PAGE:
The trials have been denounced as a travesty of justice; but those who say this are likely to be accused of subversion themselves. Journalists opposed to Erdogan's policies have a remarkable tendency to end up in jail. Newspapers that criticise the prime minister find themselves suddenly confronted with crippling tax demands or massive fines. And popular protests are put down with whatever force may be required. In Turkey, opposition is now becoming dangerous.

The Turkish case vividly illustrates the point that democracy, freedom and human rights are not one thing but three. Erdogan has a large following. He has three times won an election with a substantial majority. But the elementary freedoms that we take for granted have been rather jeopardised than enhanced by this.

The Egyptian example is even more pertinent. The Muslim Brotherhood has always sought to be a mass movement, seeking to establish itself by popular support. But its most influential leader, Sayyid Qutb, denounced the whole idea of the secular state as a kind of blasphemy, an attempt to usurp the will of God by passing laws that have a merely human authority. Qutb was executed by President Nasser, who came to power in a military coup.

And ever since then the Muslim Brotherhood and the Army have played against each other. The Brotherhood aims for a populist government and won an election that it took to authorise the remaking of Egypt as an Islamic Republic. The posters waved by Morsi's supporters did not advocate democracy or human rights. They said: "All of us are with the Sharia." The army replied by saying no, only some of us are.

So why cannot a modern state govern itself by Islamic law? This is a controversial issue about which there are many learned views.

Here, for what it is worth, is mine. The original schools of Islamic jurisprudence, which arose in the wake of the Prophet's reign in Medina, permitted jurists to adapt the law to the changing needs of society, by a process of reflection known as ijtihad, or effort. But this seems to have been brought to an end during the 8th Century, when it was maintained by the then dominant theological school that all important matters had been settled and that the "gate of ijtihad is closed".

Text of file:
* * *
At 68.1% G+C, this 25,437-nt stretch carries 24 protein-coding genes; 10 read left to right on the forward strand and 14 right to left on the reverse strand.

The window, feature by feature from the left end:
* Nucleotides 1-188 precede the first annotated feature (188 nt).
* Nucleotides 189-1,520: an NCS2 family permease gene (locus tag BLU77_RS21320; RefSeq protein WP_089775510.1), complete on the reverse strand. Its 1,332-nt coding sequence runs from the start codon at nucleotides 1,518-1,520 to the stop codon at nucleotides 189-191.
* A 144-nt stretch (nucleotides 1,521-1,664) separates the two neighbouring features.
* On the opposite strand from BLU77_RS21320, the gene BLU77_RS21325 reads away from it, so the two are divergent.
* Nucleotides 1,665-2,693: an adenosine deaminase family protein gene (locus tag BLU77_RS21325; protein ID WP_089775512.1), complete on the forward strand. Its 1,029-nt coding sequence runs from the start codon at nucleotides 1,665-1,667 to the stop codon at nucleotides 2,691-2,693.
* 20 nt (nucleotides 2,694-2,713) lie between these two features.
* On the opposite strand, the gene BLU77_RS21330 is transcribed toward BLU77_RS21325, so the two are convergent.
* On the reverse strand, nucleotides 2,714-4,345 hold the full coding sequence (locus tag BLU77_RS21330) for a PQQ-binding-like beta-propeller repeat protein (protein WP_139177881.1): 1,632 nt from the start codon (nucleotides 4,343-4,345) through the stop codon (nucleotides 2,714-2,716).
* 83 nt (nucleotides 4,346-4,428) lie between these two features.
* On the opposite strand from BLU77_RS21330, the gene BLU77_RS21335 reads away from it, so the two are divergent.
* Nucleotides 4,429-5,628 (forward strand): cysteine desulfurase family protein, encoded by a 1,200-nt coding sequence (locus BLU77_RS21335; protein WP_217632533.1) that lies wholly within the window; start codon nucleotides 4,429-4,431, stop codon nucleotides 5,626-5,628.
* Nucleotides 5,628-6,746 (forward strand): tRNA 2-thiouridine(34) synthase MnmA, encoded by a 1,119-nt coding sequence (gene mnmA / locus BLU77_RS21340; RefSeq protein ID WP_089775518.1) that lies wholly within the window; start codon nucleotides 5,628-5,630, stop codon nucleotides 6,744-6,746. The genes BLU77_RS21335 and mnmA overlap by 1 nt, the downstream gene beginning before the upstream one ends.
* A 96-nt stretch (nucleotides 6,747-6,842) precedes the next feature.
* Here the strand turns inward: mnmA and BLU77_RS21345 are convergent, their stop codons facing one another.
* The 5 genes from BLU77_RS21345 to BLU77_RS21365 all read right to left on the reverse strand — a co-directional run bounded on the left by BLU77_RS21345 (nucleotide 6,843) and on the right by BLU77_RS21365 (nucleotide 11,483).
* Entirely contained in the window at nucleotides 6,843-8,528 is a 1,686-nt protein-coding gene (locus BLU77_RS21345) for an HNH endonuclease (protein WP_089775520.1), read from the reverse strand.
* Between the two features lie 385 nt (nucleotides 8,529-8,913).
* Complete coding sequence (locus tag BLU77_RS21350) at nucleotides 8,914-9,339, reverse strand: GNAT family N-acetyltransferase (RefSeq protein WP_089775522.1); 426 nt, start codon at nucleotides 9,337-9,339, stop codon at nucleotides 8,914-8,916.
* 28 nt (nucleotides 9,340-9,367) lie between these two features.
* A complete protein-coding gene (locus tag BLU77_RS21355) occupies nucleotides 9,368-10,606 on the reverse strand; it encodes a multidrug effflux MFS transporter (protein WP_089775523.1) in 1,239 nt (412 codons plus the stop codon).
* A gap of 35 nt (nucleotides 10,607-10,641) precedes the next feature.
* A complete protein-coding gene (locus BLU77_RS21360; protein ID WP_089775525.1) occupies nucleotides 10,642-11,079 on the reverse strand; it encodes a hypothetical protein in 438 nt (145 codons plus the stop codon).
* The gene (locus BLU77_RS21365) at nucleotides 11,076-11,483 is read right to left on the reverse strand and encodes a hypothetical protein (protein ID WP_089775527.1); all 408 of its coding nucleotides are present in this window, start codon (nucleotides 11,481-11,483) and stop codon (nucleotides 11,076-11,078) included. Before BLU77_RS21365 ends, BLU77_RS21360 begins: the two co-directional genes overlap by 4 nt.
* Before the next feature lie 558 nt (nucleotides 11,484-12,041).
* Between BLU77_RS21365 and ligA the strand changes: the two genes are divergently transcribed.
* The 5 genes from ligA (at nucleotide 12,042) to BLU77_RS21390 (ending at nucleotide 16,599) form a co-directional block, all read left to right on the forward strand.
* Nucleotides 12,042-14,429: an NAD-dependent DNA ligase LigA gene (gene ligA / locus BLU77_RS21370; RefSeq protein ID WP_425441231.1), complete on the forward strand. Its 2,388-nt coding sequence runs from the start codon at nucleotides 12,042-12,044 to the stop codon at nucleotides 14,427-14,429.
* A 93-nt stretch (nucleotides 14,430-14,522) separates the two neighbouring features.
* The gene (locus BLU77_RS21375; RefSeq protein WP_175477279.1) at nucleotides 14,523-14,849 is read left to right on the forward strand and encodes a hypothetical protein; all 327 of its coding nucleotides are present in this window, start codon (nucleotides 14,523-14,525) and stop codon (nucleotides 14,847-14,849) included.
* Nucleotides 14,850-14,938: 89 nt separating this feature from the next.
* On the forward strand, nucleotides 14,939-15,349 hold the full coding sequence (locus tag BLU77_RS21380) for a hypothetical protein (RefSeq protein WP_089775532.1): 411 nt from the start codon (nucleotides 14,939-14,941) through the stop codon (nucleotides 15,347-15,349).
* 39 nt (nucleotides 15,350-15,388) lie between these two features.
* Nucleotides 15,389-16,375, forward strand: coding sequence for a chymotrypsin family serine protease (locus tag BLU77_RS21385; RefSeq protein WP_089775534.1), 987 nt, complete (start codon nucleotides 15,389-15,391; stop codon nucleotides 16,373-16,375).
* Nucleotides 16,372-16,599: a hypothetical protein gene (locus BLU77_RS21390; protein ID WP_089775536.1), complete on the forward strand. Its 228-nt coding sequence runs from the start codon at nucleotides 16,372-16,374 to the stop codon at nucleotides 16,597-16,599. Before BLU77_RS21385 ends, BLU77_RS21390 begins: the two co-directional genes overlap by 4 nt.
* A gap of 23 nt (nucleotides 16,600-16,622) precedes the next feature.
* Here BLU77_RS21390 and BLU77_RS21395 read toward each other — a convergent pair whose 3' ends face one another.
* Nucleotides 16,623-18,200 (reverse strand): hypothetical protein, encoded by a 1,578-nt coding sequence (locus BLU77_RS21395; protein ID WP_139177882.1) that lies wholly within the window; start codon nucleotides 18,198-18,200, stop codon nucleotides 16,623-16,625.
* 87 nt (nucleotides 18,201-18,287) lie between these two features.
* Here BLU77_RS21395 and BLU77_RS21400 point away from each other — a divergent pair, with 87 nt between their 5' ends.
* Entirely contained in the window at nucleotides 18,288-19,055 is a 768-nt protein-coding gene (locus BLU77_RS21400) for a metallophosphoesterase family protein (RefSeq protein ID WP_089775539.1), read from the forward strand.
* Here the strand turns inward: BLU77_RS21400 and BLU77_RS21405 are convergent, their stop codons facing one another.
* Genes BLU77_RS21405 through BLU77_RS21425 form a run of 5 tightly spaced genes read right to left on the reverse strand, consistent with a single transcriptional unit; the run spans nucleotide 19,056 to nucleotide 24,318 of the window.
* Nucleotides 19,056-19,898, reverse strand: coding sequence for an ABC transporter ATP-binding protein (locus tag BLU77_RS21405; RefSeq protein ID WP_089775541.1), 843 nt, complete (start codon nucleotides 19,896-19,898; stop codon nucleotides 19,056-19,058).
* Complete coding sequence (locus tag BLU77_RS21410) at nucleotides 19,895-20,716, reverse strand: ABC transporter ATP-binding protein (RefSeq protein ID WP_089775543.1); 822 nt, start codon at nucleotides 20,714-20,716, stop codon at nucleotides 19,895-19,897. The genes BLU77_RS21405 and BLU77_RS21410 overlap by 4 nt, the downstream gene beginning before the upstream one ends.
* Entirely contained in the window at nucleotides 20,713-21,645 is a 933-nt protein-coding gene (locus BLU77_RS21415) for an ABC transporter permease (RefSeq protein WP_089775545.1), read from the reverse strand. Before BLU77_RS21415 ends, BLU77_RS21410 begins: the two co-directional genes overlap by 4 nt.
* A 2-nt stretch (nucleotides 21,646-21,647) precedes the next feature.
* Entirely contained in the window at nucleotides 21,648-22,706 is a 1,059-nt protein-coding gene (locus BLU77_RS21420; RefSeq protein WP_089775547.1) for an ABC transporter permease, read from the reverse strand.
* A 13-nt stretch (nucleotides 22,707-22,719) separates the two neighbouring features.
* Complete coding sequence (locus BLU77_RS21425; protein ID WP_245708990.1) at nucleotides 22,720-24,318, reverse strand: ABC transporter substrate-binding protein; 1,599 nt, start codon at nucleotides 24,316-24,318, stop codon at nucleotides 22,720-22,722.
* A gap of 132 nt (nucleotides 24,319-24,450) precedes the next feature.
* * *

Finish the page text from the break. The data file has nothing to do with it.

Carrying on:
Trying to introduce Sharia today therefore runs the risk of imposing on people a system of law designed for the government of a long since vanished community and unable to adapt to the changing circumstances of human life. To put the point in a nutshell - secular law adapts, religious law merely endures.

Moreover, precisely because Sharia has not adapted, nobody really knows what it says. Does it tell us to stone adulterers to death? Some say yes, some say no. Does it tell us that investing money at interest is in every case forbidden? Some say yes, some say no.

When God makes the laws, the laws become as mysterious as God is. When we make the laws, and make them for our purposes, we can be certain what they mean. The only question then is "who are we?" What way of defining ourselves reconciles democratic elections with real opposition and individual rights? That, to my mind, is the most important question facing the West today. It is important because, as I shall argue next week, we too are giving the wrong answer.